The quality or state of being valid; strength; force; especially, power to convince; justness; soundness; as, the validity of an argument or proof; the validity of an objection.
Appropriateness (also: applicability or quality) of the conclusions drawn from diagnostic values.
Refers to the reality of diagnostic categories. A diagnostic category (e.g., schizophrenia) is valid when it refers to a real clinical entity independent of diagnosis, and is an appropriate means of naming that entity.
The structural coherence of a deductive argument. An argument is valid when the premises of a syllogism are correctly related to form a conclusion. Validity does not, however, actually refer to the truthfulness of an argument?s premises. COMPARE truth.
The appropriateness, meaningfulness, and usefulness of the specific inferences made from test scores. In research, if findings are to be appropriate, meaningful and useful, they need to be valid. See also Bias; Reliability
6,7,8,9,10,11,12 A truthful or factual condition; a logical argument; the evidence that the inferences drawn from test results are accurate.
Related to the purposes of the evaluation, the degree to which inferences drawn about a student's knowledge, skills, attitudes, and behaviors from the results of assessment methods used are correct, trustworthy, and appropriate for making decisions about students.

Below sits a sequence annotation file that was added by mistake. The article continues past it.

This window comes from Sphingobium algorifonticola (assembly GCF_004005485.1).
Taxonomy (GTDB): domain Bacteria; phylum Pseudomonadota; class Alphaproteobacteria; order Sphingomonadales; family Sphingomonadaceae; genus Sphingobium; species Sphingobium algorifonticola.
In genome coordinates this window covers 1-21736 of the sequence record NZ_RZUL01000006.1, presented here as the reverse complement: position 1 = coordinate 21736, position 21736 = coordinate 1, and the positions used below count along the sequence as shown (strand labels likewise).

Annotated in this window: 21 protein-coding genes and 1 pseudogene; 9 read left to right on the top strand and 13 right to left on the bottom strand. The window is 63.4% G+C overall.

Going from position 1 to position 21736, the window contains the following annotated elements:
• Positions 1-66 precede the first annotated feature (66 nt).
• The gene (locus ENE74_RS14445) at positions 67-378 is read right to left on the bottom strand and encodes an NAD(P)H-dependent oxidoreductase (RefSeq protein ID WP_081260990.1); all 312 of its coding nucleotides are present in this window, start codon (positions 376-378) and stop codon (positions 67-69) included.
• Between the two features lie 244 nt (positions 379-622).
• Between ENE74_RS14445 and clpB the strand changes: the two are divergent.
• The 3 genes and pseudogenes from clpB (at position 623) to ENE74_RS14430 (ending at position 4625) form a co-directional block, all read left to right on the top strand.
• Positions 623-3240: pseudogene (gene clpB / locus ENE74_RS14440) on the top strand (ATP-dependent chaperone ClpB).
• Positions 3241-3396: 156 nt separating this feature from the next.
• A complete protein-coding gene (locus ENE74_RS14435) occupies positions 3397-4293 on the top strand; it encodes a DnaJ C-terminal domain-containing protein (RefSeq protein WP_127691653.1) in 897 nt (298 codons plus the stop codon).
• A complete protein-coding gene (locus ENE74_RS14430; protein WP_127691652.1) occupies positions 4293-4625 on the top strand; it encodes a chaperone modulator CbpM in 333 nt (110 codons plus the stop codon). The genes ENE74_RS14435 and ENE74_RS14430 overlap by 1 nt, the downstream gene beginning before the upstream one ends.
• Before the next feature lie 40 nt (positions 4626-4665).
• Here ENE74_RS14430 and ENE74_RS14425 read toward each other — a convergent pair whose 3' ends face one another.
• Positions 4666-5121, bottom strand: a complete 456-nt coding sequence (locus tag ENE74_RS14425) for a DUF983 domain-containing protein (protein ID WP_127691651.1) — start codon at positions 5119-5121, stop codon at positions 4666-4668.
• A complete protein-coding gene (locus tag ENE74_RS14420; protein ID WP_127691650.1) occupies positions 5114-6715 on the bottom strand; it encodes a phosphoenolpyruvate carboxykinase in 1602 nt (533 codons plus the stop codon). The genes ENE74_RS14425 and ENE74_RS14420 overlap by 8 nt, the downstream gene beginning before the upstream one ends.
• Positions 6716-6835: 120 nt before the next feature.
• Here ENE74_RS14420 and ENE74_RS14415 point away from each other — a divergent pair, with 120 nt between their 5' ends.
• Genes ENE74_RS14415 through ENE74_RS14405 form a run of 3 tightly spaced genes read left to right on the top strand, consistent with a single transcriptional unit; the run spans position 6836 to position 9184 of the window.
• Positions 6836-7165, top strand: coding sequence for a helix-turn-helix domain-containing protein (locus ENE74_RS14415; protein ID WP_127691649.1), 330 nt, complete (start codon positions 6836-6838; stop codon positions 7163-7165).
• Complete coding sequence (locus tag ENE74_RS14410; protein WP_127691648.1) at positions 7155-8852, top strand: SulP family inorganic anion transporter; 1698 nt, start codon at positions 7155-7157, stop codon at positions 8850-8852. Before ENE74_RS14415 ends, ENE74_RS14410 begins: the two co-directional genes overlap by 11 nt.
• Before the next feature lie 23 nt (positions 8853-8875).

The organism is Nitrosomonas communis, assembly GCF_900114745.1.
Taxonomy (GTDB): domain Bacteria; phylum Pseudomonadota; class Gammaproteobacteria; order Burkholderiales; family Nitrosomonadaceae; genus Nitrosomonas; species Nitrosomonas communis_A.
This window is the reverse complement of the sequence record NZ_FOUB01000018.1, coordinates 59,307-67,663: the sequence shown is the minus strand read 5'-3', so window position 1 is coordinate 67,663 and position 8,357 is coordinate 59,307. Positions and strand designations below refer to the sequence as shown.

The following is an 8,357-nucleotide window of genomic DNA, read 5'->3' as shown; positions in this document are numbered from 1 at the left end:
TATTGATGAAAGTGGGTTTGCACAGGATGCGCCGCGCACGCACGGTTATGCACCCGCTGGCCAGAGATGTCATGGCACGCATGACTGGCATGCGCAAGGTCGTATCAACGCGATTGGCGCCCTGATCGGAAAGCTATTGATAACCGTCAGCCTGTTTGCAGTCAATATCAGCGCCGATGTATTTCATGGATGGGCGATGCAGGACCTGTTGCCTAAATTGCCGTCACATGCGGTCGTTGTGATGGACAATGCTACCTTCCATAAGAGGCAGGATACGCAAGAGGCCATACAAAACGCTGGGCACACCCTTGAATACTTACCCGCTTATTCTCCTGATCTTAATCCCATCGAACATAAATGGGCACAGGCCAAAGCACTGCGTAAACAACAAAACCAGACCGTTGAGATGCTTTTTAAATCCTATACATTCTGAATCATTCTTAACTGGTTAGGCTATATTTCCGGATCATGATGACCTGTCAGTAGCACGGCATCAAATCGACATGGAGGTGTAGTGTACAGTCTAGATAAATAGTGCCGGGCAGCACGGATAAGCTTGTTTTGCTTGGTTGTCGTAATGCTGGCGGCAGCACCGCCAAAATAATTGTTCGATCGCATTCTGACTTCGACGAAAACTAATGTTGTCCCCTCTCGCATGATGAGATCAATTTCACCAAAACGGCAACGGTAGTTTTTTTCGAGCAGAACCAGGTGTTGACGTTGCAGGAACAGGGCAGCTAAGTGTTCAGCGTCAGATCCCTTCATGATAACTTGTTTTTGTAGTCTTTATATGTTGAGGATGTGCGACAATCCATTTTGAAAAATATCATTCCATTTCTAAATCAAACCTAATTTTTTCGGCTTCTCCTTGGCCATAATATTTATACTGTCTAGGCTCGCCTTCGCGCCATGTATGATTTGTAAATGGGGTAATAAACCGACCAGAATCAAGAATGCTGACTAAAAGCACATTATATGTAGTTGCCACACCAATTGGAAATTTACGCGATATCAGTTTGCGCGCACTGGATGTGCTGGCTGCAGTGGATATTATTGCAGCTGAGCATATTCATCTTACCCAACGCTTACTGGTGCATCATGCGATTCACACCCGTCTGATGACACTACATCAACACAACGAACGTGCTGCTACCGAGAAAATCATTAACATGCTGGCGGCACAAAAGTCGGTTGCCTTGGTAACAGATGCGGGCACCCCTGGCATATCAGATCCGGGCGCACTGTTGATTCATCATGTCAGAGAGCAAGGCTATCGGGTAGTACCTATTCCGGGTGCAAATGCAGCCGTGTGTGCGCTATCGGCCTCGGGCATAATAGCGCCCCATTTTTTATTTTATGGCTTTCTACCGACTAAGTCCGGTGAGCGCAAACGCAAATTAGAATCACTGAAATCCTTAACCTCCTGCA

An argument is valid if and only if there is no logically possible situation where all the premises are true and the conclusion is false.
the quality of research being used to support the argument being made.
Validity is the degree to which a certain inference from a test is appropriate or meaningful.
An argument that is correctly inferred or deduced from a premise.
Having or containing premises from which the conclusion may logically be derived, correctly inferred, or deduced.
The degree to which the inferences drawn from study results, especially generalization extending beyond the study sample, are warranted when account is taken of the study methods, the representativeness of the study sample, and the nature of the population from which it is drawn.
1.truthful or factual condition. 2. the evidence that the inferences drawn from test results are accurate.
Whether or not something is founded on truth or fact, or can be justified or defended.
The largest methodological challenge to organizational assessment, validity refers to the ability of a methodology to be relevant and meaningful as well as appropriate to an organization's mission.
Supported by objective truth or generally accepted authority
In logic, the form of an argument is valid precisely if it cannot lead from true premises to a false conclusion. An argument is said to be valid if, in every model in which all premises are true, the conclusion is true. For example: "All A are B; some A are C; therefore some B are C" is a valid form.